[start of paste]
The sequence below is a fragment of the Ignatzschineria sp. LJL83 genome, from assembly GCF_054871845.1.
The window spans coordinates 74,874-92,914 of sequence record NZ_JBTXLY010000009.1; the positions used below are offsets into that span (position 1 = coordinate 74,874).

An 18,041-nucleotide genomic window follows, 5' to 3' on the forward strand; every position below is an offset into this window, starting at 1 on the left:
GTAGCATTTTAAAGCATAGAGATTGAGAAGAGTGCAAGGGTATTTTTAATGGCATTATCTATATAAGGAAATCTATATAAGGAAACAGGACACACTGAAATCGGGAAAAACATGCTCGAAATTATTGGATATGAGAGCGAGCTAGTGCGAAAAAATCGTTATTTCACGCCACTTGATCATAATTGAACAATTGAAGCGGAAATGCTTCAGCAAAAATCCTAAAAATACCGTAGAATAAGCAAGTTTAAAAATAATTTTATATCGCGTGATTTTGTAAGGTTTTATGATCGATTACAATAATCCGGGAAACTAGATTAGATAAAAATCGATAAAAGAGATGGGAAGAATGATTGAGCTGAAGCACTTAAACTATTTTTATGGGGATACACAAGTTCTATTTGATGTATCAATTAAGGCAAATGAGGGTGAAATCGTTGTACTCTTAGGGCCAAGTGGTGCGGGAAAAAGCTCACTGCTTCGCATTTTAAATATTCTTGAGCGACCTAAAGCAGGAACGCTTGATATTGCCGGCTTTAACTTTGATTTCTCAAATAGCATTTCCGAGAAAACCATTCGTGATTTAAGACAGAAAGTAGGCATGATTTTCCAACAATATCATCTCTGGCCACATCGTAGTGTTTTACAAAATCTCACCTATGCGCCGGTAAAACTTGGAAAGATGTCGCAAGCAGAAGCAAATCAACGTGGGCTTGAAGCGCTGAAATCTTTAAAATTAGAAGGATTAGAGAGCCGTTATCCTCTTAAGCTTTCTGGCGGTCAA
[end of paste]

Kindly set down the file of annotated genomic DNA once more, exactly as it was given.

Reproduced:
The sequence below is a fragment of the Ignatzschineria sp. LJL83 genome, from assembly GCF_054871845.1.
The window spans coordinates 74,874-92,914 of sequence record NZ_JBTXLY010000009.1; the positions used below are offsets into that span (position 1 = coordinate 74,874).

An 18,041-nucleotide genomic window follows, 5' to 3' on the forward strand; every position below is an offset into this window, starting at 1 on the left:
GTAGCATTTTAAAGCATAGAGATTGAGAAGAGTGCAAGGGTATTTTTAATGGCATTATCTATATAAGGAAATCTATATAAGGAAACAGGACACACTGAAATCGGGAAAAACATGCTCGAAATTATTGGATATGAGAGCGAGCTAGTGCGAAAAAATCGTTATTTCACGCCACTTGATCATAATTGAACAATTGAAGCGGAAATGCTTCAGCAAAAATCCTAAAAATACCGTAGAATAAGCAAGTTTAAAAATAATTTTATATCGCGTGATTTTGTAAGGTTTTATGATCGATTACAATAATCCGGGAAACTAGATTAGATAAAAATCGATAAAAGAGATGGGAAGAATGATTGAGCTGAAGCACTTAAACTATTTTTATGGGGATACACAAGTTCTATTTGATGTATCAATTAAGGCAAATGAGGGTGAAATCGTTGTACTCTTAGGGCCAAGTGGTGCGGGAAAAAGCTCACTGCTTCGCATTTTAAATATTCTTGAGCGACCTAAAGCAGGAACGCTTGATATTGCCGGCTTTAACTTTGATTTCTCAAATAGCATTTCCGAGAAAACCATTCGTGATTTAAGACAGAAAGTAGGCATGATTTTCCAACAATATCATCTCTGGCCACATCGTAGTGTTTTACAAAATCTCACCTATGCGCCGGTAAAACTTGGAAAGATGTCGCAAGCAGAAGCAAATCAACGTGGGCTTGAAGCGCTGAAATCTTTAAAATTAGAAGGATTAGAGAGCCGTTATCCTCTTAAGCTTTCTGGCGGTCAA